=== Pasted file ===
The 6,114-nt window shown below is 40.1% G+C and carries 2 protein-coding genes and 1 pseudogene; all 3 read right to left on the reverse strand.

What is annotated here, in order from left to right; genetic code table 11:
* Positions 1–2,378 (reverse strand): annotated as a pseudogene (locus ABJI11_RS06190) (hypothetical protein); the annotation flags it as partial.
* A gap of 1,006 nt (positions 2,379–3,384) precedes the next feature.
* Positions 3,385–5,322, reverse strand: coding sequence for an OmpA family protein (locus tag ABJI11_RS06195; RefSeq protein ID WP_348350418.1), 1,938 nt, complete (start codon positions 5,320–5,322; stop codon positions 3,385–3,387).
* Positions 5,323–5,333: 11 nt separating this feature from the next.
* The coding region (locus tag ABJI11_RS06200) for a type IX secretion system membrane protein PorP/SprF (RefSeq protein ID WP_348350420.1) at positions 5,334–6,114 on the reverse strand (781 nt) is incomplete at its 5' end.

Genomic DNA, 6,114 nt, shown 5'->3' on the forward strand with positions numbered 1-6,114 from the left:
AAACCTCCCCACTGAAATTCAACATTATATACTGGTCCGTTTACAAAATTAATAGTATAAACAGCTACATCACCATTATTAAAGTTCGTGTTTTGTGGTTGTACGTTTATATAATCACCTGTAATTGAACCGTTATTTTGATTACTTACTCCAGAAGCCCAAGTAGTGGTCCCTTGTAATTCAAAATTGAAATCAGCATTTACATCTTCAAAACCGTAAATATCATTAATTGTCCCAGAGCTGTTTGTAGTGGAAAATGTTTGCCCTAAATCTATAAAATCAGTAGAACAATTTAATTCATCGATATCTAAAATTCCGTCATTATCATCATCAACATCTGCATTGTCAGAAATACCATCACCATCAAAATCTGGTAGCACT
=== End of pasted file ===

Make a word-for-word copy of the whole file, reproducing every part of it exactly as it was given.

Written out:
The 6,114-nt window shown below is 40.1% G+C and carries 2 protein-coding genes and 1 pseudogene; all 3 read right to left on the reverse strand.

What is annotated here, in order from left to right; genetic code table 11:
* Positions 1–2,378 (reverse strand): annotated as a pseudogene (locus ABJI11_RS06190) (hypothetical protein); the annotation flags it as partial.
* A gap of 1,006 nt (positions 2,379–3,384) precedes the next feature.
* Positions 3,385–5,322, reverse strand: coding sequence for an OmpA family protein (locus tag ABJI11_RS06195; RefSeq protein ID WP_348350418.1), 1,938 nt, complete (start codon positions 5,320–5,322; stop codon positions 3,385–3,387).
* Positions 5,323–5,333: 11 nt separating this feature from the next.
* The coding region (locus tag ABJI11_RS06200) for a type IX secretion system membrane protein PorP/SprF (RefSeq protein ID WP_348350420.1) at positions 5,334–6,114 on the reverse strand (781 nt) is incomplete at its 5' end.

Genomic DNA, 6,114 nt, shown 5'->3' on the forward strand with positions numbered 1-6,114 from the left:
AAACCTCCCCACTGAAATTCAACATTATATACTGGTCCGTTTACAAAATTAATAGTATAAACAGCTACATCACCATTATTAAAGTTCGTGTTTTGTGGTTGTACGTTTATATAATCACCTGTAATTGAACCGTTATTTTGATTACTTACTCCAGAAGCCCAAGTAGTGGTCCCTTGTAATTCAAAATTGAAATCAGCATTTACATCTTCAAAACCGTAAATATCATTAATTGTCCCAGAGCTGTTTGTAGTGGAAAATGTTTGCCCTAAATCTATAAAATCAGTAGAACAATTTAATTCATCGATATCTAAAATTCCGTCATTATCATCATCAACATCTGCATTGTCAGAAATACCATCACCATCAAAATCTGGTAGCACT